Drones or Unmanned Aerial Vehicles (UAVs) are everywhere, above our heads at sporting events, in toy stores and possibly even making it to a warehouse near you. Recently the Federal Aviation Administration (FAA) set guidelines on commercial drones to allow for regulated commercial use of these advanced flying machines. There are still some strict guidelines that need to be followed but it’s a huge step forward for this technology and possibly the world.
We’ll be taking a look at how drones may revolutionize inventory management in the over 800,000 sprawling warehouses based in the United States alone. Inventory management in a large warehouse is a serious time consumer. As of now inventory management is done manually, requiring an individual to be hoisted up in order to scan each label. These individuals need to be driven around on a lift, brought up to the package and scan the inventory, one by one. But there may be a more streamlined, accurate and cost efficient way to get this time consuming process out of the way.
Drones can be used for a variety of applications, from military to civilian business and innovators are realizing the potential this technology has to offer. It seems as though each day a new way to utilize drones for business makes its way to mainstream media and the world is waiting for the day where drones outnumber birds in the sky. These days may be some time off in the future, as the technology is still in its infancy. However, this hasn’t stopped companies from developing new innovative software and manufacturing the latest technology for piloted and unmanned areal vehicles.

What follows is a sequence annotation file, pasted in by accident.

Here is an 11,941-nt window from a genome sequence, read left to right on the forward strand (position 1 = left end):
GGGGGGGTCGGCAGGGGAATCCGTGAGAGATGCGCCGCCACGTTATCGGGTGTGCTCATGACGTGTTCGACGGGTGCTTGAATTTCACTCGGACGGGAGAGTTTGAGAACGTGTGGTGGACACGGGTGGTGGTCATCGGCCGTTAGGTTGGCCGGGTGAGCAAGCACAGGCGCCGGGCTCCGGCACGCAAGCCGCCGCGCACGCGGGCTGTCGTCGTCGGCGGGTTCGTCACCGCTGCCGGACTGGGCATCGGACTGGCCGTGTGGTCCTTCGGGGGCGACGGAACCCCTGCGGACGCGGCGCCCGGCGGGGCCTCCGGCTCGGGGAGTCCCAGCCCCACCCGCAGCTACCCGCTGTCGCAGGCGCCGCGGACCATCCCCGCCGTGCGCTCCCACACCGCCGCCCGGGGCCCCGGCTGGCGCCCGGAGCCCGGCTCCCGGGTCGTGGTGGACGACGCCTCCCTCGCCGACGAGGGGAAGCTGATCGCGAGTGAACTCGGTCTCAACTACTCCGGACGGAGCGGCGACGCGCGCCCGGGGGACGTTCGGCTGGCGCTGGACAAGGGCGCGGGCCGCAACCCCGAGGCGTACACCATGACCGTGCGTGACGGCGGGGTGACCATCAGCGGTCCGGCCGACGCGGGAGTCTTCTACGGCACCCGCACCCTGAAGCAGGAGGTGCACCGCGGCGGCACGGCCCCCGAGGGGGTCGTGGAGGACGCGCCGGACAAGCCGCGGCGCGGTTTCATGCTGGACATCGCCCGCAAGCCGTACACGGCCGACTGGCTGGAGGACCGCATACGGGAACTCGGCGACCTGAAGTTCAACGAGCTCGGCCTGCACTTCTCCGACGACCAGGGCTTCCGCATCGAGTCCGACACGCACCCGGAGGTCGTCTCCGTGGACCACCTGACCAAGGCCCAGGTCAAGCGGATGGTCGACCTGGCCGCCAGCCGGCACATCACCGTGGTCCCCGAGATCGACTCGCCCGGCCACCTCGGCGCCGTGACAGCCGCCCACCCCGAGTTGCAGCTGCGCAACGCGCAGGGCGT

Still, there have been some major breakthroughs in regard to utilizing drones for inventory management. The company Intelligent Flying Machines or IFM, has recently showcased their version of the Inventory Management Drone and made some pretty impressive promises to the public. They stated that a small army of autonomous drones, which are accurate to the centimeter, can fly around a warehouse in-between shifts and scan all of the warehouses inventory. On average it would take these drones around 20 minutes to complete a job that may take a person days.
Common consumer drones would not be able to handle this kind of job. Drones usually rely on GPS and must be flown outside whereas IFM’s warehouse inventory management drones use computer vision to navigate a warehouse allowing them to position themselves exactly in front of a package or warehouse shelving unit.
Unfortunately the presentation of this new drone technology didn’t go as planned. Take a look at the video below to find out more about the concept and see why the presentation fell flat.
[Video Credit: TechCrunch tcrn.ch/2cmuwQZ]
Even though the drone may not have accomplished its goal on stage, it doesn’t mean this technology will not be a viable alternative to manual inventory management in the near future. A stage is not a warehouse and these drones use computer vision software that is specifically designed to work in a warehouse environment. The concept is there and the technology is maturing rapidly, so we may not have to wait long before drones are flying above our heads in the warehouse. This could be the efficiency boost American warehouses need in order to keep up with growing customer demands.